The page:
What personally interested me was the details on many of the games that didn't get made. There were far more than we ever suspected. Let's just say our Cancelled Games section may need expanding exponentially. Some examples:

Sawyer, a 3D spiritual sequel to Zombies Ate My Neighbours and Ghoul Patrol. After monsters and demons came aliens, and they even considered bringing songs by Queen on for the soundtrack. The title was shelved when the team was brought over to do Star Wars: Bounty Hunter, perhaps the reason why such a cool-sounding game ended up sucking.

Imperial Commando, a personal sore point of mine now. The sequel to the rather good Republic Commando, this was unfortunately cancelled after LucasArts went through its big upheaval.

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"Rob Smith has crafted a fascinating history and in-depth look at our former lover"

Knights of the Old Republic 3. Yes, there's concept art, and apparently a story was completely worked out. Another victim of the quagmire LucasArts seems to have sunk into.

There are plenty of others. There's a page of just logos for cancelled Star Wars games alone. They were even considering doing Episode VII, entitled ‘Shadows of the Sith'. I suspect Lucas would never have allowed that one.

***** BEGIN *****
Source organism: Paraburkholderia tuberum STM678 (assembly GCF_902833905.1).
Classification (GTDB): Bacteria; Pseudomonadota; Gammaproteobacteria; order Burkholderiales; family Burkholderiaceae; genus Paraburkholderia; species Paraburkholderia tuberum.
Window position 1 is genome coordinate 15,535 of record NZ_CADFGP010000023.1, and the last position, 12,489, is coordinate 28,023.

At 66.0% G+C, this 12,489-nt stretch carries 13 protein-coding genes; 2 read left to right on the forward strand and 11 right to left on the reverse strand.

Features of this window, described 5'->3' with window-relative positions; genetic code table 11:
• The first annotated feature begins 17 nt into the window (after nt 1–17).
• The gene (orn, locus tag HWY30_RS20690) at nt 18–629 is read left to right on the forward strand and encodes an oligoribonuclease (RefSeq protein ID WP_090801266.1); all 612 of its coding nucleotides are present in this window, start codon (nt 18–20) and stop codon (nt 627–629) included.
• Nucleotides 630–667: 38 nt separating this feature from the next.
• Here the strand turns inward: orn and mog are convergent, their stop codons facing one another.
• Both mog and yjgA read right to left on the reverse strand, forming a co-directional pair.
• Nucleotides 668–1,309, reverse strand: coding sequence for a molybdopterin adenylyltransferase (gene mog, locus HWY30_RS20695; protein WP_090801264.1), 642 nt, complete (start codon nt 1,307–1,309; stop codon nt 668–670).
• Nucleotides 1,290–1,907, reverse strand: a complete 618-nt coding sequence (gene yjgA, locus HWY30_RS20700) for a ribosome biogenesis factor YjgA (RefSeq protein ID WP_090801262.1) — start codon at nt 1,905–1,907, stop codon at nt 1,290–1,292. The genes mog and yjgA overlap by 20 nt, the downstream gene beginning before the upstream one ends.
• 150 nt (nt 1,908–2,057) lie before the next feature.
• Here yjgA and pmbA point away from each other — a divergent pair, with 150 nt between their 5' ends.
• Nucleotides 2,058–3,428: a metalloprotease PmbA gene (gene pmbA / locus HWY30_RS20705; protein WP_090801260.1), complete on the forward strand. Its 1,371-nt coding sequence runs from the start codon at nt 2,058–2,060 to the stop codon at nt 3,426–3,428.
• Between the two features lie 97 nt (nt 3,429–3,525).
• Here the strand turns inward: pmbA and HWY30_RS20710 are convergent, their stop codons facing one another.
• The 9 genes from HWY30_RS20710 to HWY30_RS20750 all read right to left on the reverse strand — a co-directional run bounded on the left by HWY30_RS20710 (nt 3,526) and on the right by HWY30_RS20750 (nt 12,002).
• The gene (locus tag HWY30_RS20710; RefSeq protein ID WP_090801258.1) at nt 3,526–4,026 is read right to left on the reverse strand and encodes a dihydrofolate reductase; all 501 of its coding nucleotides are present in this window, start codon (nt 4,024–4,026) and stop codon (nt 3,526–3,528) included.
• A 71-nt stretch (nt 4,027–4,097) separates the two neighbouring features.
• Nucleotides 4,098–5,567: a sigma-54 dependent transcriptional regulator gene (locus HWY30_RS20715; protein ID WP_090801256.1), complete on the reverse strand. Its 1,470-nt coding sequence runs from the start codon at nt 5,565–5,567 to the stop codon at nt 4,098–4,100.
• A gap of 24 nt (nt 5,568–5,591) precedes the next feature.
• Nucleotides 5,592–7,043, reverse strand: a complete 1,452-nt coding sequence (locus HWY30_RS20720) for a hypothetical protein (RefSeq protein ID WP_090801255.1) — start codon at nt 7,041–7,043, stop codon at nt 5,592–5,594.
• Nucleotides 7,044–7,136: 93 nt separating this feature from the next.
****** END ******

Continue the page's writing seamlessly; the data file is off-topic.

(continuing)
Yet for all this there are niggles, although none are major and most are understandable. There is plenty of detail, but sometimes you want the book to go into even more detail on certain games and areas where it just can't. For example, I'd have liked to have seen more on Sam & Max: Freelance Police and the cancelled Indiana Jones games. Logistically speaking though that's an impossibility – you can't go into massive amounts of detail in every area or you would need a lorry to carry it back from the bookshop.

Speaking of Indy, there is one quibble I have and that it's the way my favourite fictional archaeologist is treated. I don't know if Rob Smith is sore about Indy IV, but after Fate of Atlantis Dr. Jones barely gets a mention. And yes, thank you jp-30, I do know some people think that's a good thing.